Members of the Nashville American Legion ceremony team perform a 21-gun salute at the close of the observances on Memorial Day held at Memorial Park in Nashville at 11 a.m. on Monday, May 29.
By Alex Haglund
Bill Flanagan spoke about the approximately 1-million American servicemen and women who have given their lives for this nation from the Revolutionary War through today while speaking to the crowd at the Nashville Memorial Day observances held at Memorial Park on the morning of Monday, May 29.
“It is for those heroes,” said Flangan, an American Legion past district commander, “that we gather here today.”
Flanagan was not alone at the observances, which were emceed by chaplain Bob Meier of the Nashville American Legion, and which were attended by veterans of the various branches of services, as well as members of the law enforcement community, firefighters and paramedics, all there to pay their respects to those who gave their lives for this nation.
“The City of Nashville, we thank all of you for being here,” said Mayor Erik Rolf, “and we thank our veterans both at home and abroad for what they do.”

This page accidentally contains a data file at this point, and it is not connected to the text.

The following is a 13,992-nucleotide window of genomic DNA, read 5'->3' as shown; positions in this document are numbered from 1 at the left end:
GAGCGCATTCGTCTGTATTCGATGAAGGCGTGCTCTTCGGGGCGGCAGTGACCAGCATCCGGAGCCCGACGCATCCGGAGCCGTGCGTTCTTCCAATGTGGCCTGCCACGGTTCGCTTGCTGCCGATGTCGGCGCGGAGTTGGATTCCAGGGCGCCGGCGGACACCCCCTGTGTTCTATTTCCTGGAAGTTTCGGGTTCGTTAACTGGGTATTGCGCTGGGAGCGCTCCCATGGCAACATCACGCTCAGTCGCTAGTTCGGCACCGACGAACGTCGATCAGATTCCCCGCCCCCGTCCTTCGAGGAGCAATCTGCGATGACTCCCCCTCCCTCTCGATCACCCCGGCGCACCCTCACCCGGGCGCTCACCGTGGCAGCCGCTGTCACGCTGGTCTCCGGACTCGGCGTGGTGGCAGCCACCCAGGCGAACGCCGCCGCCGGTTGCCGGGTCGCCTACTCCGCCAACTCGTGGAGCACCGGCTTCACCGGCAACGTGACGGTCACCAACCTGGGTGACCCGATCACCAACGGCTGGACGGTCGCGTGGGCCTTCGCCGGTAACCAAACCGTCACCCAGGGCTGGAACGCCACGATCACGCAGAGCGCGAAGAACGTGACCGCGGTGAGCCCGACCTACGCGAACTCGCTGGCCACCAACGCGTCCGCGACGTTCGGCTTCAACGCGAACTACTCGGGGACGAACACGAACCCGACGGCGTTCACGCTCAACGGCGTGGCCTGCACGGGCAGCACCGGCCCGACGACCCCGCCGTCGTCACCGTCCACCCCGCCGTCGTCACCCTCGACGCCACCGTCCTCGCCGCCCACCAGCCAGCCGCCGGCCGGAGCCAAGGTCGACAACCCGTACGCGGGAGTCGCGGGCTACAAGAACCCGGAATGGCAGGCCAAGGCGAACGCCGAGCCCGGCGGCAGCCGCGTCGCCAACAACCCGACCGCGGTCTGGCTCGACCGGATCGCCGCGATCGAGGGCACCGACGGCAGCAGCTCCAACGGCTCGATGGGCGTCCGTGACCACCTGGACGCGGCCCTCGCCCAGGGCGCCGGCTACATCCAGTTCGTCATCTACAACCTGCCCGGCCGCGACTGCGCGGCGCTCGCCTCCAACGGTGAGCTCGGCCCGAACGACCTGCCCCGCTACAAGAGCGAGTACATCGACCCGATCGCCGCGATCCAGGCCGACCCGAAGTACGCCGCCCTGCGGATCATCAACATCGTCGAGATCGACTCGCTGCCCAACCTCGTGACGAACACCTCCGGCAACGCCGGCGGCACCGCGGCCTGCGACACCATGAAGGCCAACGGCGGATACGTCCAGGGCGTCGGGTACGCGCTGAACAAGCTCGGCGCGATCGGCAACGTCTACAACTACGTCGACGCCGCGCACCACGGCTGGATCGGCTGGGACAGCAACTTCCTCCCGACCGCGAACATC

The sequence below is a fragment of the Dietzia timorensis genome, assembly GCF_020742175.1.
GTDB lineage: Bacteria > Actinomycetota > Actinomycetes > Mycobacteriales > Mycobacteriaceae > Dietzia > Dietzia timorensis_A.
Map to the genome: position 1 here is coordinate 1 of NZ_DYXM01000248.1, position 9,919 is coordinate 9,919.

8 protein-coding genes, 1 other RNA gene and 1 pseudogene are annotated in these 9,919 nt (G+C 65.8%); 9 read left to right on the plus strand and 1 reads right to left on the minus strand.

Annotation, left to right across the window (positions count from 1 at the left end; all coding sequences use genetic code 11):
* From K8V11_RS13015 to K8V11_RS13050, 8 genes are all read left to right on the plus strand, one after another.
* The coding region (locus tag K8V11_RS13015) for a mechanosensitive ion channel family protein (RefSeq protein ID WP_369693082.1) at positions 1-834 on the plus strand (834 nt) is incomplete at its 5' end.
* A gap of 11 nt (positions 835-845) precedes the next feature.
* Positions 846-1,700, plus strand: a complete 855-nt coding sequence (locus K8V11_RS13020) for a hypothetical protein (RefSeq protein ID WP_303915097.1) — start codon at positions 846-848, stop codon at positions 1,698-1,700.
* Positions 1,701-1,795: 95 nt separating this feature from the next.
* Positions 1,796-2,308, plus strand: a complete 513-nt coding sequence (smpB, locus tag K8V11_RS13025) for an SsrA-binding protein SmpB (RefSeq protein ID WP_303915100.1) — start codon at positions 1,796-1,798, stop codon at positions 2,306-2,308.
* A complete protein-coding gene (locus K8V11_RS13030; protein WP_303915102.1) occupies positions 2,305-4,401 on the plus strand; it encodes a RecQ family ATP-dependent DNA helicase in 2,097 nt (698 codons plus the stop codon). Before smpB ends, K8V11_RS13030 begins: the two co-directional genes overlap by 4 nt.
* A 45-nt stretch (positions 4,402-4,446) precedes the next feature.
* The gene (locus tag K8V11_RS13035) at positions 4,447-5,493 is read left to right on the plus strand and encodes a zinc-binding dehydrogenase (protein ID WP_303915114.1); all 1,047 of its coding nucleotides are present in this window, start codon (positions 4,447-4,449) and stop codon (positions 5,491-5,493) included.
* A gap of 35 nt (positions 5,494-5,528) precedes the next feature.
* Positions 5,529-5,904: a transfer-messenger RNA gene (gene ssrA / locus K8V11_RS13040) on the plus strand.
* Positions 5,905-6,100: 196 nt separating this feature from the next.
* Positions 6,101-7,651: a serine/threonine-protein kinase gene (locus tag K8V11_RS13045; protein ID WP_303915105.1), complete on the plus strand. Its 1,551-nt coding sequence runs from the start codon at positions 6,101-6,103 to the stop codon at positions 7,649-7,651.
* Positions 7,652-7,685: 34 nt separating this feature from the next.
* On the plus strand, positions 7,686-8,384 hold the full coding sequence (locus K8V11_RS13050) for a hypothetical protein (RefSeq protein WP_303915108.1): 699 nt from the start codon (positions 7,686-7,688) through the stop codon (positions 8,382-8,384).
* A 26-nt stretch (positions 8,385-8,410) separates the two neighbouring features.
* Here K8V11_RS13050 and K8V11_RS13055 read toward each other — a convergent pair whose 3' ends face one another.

Illinois Supreme Court Chief Justice Lloyd Karmeier of Nashville spoke as well, giving some of the background for the poppies that have become associated with veterans and war memorials for the past century, and then reading the poem “In Flanders Fields” by Lt. Col. John McCrae, which helped to bring the tiny red flower into our cultural conscience. See page A6 of the May 31, 2017 edition of The Nashville News for “In Flanders Fields”, also online here.
The observance also included time to remember the POW/MIA servicemen, and to let them know they are still not forgotten.
The NCHS Band was present, playing music for the ceremonies, including the songs for each of the branches of the armed services.
A list of the names of those veteran’s from the county who have died in the last year was read off, with a single high bell tone following each name.
The Boy Scouts and Cub Scouts of Nashville Troop and Pack 127 were present with flags, accompanying the colors out for the ceremonies.
“Our fallen have given what Lincoln called, ‘their last full measure of devotion,’” Flanagan told those in attendance. “Let us live up to their sacrifice.”